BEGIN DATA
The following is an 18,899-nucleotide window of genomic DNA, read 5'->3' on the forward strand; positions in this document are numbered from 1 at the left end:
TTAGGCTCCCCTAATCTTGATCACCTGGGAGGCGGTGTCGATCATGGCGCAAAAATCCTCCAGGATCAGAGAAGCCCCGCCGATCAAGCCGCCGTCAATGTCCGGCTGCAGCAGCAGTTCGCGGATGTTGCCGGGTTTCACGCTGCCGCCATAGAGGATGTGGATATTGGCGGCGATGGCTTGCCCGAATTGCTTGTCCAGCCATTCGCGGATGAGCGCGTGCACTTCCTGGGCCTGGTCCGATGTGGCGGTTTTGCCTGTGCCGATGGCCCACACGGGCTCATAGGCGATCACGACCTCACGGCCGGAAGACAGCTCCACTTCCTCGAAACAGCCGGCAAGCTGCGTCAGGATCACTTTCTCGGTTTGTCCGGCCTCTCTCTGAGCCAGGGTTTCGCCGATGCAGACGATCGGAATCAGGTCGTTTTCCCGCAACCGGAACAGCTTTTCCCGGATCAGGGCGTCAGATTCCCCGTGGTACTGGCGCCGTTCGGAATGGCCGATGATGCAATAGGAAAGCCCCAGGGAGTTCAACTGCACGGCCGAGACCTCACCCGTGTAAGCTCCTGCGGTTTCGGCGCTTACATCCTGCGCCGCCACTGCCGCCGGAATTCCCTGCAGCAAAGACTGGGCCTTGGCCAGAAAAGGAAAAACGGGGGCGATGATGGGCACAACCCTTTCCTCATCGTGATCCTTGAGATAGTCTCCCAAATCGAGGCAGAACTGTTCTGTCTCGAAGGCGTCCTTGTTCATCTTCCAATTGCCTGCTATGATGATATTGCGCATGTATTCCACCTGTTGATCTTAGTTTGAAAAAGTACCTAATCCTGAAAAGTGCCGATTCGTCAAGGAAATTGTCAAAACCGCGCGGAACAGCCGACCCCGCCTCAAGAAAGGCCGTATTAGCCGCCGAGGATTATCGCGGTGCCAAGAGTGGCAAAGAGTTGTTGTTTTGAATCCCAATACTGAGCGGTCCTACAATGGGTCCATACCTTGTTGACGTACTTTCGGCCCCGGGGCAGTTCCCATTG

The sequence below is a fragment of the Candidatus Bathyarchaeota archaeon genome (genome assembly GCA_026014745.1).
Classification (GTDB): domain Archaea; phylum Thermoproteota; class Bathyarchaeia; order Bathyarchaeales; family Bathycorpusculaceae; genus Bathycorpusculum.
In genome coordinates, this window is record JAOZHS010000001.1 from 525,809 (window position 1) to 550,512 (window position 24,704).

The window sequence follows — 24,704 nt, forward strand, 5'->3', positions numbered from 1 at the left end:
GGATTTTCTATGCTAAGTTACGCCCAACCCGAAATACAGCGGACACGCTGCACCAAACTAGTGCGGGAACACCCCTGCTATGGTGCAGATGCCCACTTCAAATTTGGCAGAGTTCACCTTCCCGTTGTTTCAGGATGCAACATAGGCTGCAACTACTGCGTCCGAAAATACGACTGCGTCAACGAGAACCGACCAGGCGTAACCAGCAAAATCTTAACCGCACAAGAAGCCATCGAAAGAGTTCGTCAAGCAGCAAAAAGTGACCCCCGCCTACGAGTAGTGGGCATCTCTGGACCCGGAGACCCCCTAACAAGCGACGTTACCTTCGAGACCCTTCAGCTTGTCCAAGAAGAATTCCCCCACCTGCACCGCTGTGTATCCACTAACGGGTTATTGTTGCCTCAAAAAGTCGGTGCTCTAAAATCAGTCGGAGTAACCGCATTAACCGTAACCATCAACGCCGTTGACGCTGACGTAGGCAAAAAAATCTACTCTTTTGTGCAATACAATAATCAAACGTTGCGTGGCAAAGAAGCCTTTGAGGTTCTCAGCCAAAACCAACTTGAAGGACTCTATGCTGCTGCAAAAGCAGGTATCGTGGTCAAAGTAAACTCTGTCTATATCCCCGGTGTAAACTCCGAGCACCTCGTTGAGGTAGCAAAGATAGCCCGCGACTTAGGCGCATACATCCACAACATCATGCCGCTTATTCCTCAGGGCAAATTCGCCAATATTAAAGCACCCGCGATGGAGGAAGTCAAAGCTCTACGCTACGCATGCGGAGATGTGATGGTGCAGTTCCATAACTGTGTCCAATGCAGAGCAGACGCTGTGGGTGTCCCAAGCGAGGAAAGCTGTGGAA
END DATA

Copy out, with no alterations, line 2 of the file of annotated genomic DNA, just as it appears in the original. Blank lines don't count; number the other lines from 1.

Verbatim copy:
TTAGGCTCCCCTAATCTTGATCACCTGGGAGGCGGTGTCGATCATGGCGCAAAAATCCTCCAGGATCAGAGAAGCCCCGCCGATCAAGCCGCCGTCAATGTCCGGCTGCAGCAGCAGTTCGCGGATGTTGCCGGGTTTCACGCTGCCGCCATAGAGGATGTGGATATTGGCGGCGATGGCTTGCCCGAATTGCTTGTCCAGCCATTCGCGGATGAGCGCGTGCACTTCCTGGGCCTGGTCCGATGTGGCGGTTTTGCCTGTGCCGATGGCCCACACGGGCTCATAGGCGATCACGACCTCACGGCCGGAAGACAGCTCCACTTCCTCGAAACAGCCGGCAAGCTGCGTCAGGATCACTTTCTCGGTTTGTCCGGCCTCTCTCTGAGCCAGGGTTTCGCCGATGCAGACGATCGGAATCAGGTCGTTTTCCCGCAACCGGAACAGCTTTTCCCGGATCAGGGCGTCAGATTCCCCGTGGTACTGGCGCCGTTCGGAATGGCCGATGATGCAATAGGAAAGCCCCAGGGAGTTCAACTGCACGGCCGAGACCTCACCCGTGTAAGCTCCTGCGGTTTCGGCGCTTACATCCTGCGCCGCCACTGCCGCCGGAATTCCCTGCAGCAAAGACTGGGCCTTGGCCAGAAAAGGAAAAACGGGGGCGATGATGGGCACAACCCTTTCCTCATCGTGATCCTTGAGATAGTCTCCCAAATCGAGGCAGAACTGTTCTGTCTCGAAGGCGTCCTTGTTCATCTTCCAATTGCCTGCTATGATGATATTGCGCATGTATTCCACCTGTTGATCTTAGTTTGAAAAAGTACCTAATCCTGAAAAGTGCCGATTCGTCAAGGAAATTGTCAAAACCGCGCGGAACAGCCGACCCCGCCTCAAGAAAGGCCGTATTAGCCGCCGAGGATTATCGCGGTGCCAAGAGTGGCAAAGAGTTGTTGTTTTGAATCCCAATACTGAGCGGTCCTACAATGGGTCCATACCTTGTTGACGTACTTTCGGCCCCGGGGCAGTTCCCATTG